Let’s take stand against Patriot Act | TheUnion.com

Let’s take stand against Patriot Act

The Bill of Rights is in imminent danger from the vast extension of executive power given to the government by the USA Patriot Act and from the proposed provisions of the so-called Patriot II. Every American should be concerned.

Nevada County and the individual city councils should join the 325 communities (at last count) and four states across the nation that have asserted the right of citizens through local resolutions to protect their liberties and to affirm that their freedoms are embodied and guaranteed in the Bill of Rights. (Please check the Bill of Rights Defense Committee at “www.bordc.org” for the latest numbers and news.)

It is very much a local issue. Conservatives, liberals, and Libertarians (and those who refuse to be classified) are coming together in common cause, knowing or relearning that our rights reside in us, not in the government. Over 51 million citizens of the United States now live in communities that have passed resolutions to protect and affirm their civil liberties. (Among the larger cities: New York, Chicago, Dallas, and Los Angeles. Sacramento passed a resolution, as have hundreds of smaller communities.)

I hope our county supervisors and city council members will not look upon this issue as another partisan battle but will see it as a positive opportunity to represent local residents in protecting their liberties as Nevada County and United States citizens (and, consequently, joining millions across the nation).

It is impossible in a short essay to address each of the sections of the over 340 page Patriot Act (and the proposed Patriot II) that undermine the Constitution. The first, fourth, fifth and sixth amendments are in danger. The Fourth Amendment (the right of the people to be secure in their persons, houses, papers, and effects) has been virtually nullified by the Patriot Act.

Officials of the Justice Department are trying to sell the Patriot Act. Unfortunately, they are not being honest. Whatever you hear or read, please keep in mind that:

1. The Patriot Act can be used against American citizens. It specifically amends FISA (Foreign Intelligence Surveillance Act) to include “United States persons.”

2. The government can now obtain your records without probable cause. The standards used for intrusive searches are so low that the government can obtain records without any reason to believe the person is a criminal or terrorist. It is only necessary that the records (library, bank, medical, etc.) are “sought for” in an ongoing investigation. There is no need to present evidence to a judge. The judge must issue the warrants and has no discretion in doing so.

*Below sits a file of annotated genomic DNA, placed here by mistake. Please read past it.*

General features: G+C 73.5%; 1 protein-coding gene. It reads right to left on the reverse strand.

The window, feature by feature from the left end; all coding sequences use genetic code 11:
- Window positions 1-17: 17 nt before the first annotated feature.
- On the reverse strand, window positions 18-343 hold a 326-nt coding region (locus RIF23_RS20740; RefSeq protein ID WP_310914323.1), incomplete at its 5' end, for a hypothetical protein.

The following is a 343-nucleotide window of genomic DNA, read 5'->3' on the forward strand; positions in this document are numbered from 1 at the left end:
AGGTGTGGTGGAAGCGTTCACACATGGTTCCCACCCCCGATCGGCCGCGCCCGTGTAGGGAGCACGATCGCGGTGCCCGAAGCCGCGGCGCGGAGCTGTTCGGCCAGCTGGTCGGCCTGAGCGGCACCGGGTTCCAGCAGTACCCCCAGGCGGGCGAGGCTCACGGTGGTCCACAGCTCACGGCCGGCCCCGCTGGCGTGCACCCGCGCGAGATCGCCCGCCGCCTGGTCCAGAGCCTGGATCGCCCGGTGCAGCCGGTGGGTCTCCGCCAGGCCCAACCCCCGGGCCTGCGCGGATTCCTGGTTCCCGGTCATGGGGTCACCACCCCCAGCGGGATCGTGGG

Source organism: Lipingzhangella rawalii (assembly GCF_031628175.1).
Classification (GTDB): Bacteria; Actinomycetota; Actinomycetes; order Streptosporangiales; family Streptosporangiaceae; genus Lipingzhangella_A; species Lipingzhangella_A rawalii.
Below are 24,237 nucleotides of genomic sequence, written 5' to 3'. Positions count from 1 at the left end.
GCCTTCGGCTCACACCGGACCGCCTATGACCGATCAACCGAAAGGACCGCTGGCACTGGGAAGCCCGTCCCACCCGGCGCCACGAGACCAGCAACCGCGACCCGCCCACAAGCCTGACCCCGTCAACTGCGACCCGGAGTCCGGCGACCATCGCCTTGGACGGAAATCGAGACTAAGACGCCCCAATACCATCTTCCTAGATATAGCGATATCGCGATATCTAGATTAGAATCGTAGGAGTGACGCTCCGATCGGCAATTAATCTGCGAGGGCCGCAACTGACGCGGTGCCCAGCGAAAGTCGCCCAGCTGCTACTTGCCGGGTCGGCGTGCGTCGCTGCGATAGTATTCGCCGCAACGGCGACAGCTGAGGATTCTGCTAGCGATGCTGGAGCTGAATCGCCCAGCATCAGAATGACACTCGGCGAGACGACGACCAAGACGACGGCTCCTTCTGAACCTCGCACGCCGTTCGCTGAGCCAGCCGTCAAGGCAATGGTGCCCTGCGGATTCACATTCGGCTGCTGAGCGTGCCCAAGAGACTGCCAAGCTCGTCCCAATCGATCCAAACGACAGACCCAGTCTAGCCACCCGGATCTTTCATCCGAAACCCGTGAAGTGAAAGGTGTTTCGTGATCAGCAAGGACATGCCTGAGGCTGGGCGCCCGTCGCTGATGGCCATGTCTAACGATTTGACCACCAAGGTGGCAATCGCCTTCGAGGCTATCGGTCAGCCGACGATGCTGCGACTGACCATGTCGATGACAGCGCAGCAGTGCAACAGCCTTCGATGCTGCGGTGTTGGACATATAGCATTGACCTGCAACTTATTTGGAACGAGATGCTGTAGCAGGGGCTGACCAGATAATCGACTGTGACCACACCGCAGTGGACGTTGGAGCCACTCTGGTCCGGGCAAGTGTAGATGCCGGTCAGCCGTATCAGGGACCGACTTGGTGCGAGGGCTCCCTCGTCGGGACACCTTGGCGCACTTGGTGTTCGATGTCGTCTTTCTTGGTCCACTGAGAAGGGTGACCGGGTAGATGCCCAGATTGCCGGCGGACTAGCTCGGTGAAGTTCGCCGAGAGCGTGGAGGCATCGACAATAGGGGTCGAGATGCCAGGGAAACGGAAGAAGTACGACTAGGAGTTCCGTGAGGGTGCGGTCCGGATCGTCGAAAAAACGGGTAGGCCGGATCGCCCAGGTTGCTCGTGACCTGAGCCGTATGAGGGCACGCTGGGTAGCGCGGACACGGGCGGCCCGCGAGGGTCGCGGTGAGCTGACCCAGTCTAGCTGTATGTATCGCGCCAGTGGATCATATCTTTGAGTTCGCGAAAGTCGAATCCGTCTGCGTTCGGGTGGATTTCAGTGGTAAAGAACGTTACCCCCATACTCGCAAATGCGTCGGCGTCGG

3. Much of the Patriot Act can be applied to anyone, not just to suspected terrorists.

4. The definition of “terrorist” has been broadened and may be applied to many domestic activities not at all related to terrorism, including dissent in many forms. In addition, there are troubling provisions about secret “searches and seizures” where due process is discarded and about allowing lengthy detentions while being held incommunicado.

The proposed Patriot II? Courts are prohibited from ruling contrary to the surveillance powers of Patriot I and those requested in Patriot II. Extradition of persons can occur for “probable cause” when there has not even been a criminal act. Extradition can occur for “political offenses.” (Such extradition “not subject to judicial review.”) The government can expatriate U.S. citizens who, “by inference of their conduct,” the government believes have in fact renounced their citizenship.

These are very dangerous ideas giving far too much power to the discretion of the government. The bare existence of such power is irreconcilable with the spirit and constitutional life of our nation and will certainly be used for political and social purposes, whatever party is in office. (Have we forgotten what concerned our nation’s founders above all?) We can’t allow the fact of 9/11 or the fact that terrorists exist to destroy our Constitution and the checks on government coercion built into it. Are our liberties really so weak and provisional?

I hope citizens of Nevada County will look into the specifics of these acts and not settle for a vague assurance of their benignity. If we lose our liberties, we won’t lose them in the abstract but specifically. According to the Declaration of Independence, our rights are inalienable. I think that means inalienable.

Locally, the non-partisan Coalition of Concerned Patriots (272-0963) – a successor to the Nevada County Bill of Rights Defense Committee – is coordinating an effort to bring resolutions before our governing boards. Citizen support is appreciated.


John McDonald is a citizen and resident of Nevada County.

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